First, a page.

Fenly Foxen

On Second Thought Producer/Reporter

Fenly has lived in Libya, South Africa and India. Fenly worked for news networks in South Africa, including CNBC Africa. She was an anchor/host of various shows, she developed in South Africa. She graduated from the University of Witwatersrand with a degree in Journalism. In the US, Fenly worked for CNN and WABE. She loves to travel, explore different cultures and read biographies.

Ways to Connect

(AP PHOTOS/JOHN BAZEMORE, TODD KIRKLAND, JOHN AMIS)

The race to succeed Georgia Gov. Nathan Deal has become costly. New financial reports show governor candidate spending is at $33 million and it’s expected to increase. Lt. Gov. Casey Cagle is up against Secretary of State Brian Kemp in the July 24 GOP runoff.

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Just over a year ago, the Federal Bureau of Investigation arrested a 25-year-old woman in Augusta, Georgia for allegedly leaking top secret information from the National Security Agency to the press. Last month, Reality Winner pled guilty to violating the Espionage Act. Winner was sentenced to 63 months in prison and three years of supervised release. Her prosecution is the first in the trump administration’s crackdown on whistleblowers.

 


(AP PHOTO/TODD KIRKLAND, FILE)

The National Rifle Association endorsed Lt. Gov. Casey Cagle days before the July 24 GOP runoff against Secretary of State Brian Kemp.  This comes as Kemp tried to paint Cagle as weak on gun issues.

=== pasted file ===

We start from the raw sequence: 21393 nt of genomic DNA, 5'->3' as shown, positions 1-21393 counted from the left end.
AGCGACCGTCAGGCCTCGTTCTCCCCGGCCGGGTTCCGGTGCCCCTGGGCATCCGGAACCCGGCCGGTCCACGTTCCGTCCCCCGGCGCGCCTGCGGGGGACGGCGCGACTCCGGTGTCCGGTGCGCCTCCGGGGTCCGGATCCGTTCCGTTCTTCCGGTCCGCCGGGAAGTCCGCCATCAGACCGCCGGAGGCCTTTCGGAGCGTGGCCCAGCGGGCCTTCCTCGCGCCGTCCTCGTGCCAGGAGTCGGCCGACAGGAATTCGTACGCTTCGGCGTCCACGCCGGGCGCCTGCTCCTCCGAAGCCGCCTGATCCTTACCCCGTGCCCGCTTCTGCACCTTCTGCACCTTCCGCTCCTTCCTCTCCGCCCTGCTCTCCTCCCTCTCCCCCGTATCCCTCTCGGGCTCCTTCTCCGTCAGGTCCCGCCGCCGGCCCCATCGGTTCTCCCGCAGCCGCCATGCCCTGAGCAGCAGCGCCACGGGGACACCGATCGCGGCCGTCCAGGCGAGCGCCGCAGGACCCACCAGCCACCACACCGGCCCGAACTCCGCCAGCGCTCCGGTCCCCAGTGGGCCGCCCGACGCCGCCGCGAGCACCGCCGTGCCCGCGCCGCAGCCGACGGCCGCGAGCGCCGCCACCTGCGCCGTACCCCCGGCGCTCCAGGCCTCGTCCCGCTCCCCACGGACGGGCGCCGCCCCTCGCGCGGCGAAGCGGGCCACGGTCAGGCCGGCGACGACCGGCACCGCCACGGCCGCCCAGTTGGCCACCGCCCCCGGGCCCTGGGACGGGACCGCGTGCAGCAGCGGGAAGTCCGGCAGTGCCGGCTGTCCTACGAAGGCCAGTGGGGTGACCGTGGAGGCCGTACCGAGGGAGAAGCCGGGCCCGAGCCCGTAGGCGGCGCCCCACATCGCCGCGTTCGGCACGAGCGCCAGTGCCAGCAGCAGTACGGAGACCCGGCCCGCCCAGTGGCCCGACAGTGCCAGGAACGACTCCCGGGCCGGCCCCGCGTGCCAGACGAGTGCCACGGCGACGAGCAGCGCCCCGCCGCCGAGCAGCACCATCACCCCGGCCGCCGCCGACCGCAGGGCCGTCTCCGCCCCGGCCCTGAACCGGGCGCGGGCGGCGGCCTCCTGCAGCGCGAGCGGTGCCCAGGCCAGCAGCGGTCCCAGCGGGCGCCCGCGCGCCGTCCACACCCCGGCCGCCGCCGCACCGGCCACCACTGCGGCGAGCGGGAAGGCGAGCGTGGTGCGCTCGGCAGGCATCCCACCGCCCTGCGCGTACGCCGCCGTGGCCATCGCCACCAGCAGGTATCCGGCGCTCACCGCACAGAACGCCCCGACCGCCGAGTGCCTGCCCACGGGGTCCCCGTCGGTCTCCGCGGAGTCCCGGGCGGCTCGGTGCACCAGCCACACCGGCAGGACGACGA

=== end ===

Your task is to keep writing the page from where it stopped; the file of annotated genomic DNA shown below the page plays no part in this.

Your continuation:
Type any word into Google, and the search engine will offer a drop-down list of suggestions for what you should type next. So if you type "Russia collusion," Google suggests you complet eyour search with "delusion." And if you click on that suggestion, the first result is an opinion piece from the New York Post, followed by a Tucker Carlson interview on Fox News, plus a handful of YouTube videos from channels like Red Pill Christian Warrior.


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Experts call it a major game-changer for cold-case investigations: DNA and genetic genealogy. These methods can also identify living people. For example, DNA profiles pulled from publicly available ancestry websites were used to identify and arrest The Golden State Killer for a series of murders dating back to the 1970s and 80s. Cece Moore is chief genetic genealogist with Parabon Nanolabs and PBS’s Finding Your Roots with Henry Louis Gates, Jr. She talked about the relationship between DNA and law enforcement.

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Adult businesses recently lost a few more rounds against the City of Sandy Springs. The Georgia Supreme Court ruled against an appeal by Maxim Cabaret challenging the constitutionality of Sandy Springs's ban of alcohol sales and zoning restrictions on strip clubs and other adult businesses. Sandy Springs established those restrictions and that ban in 2006.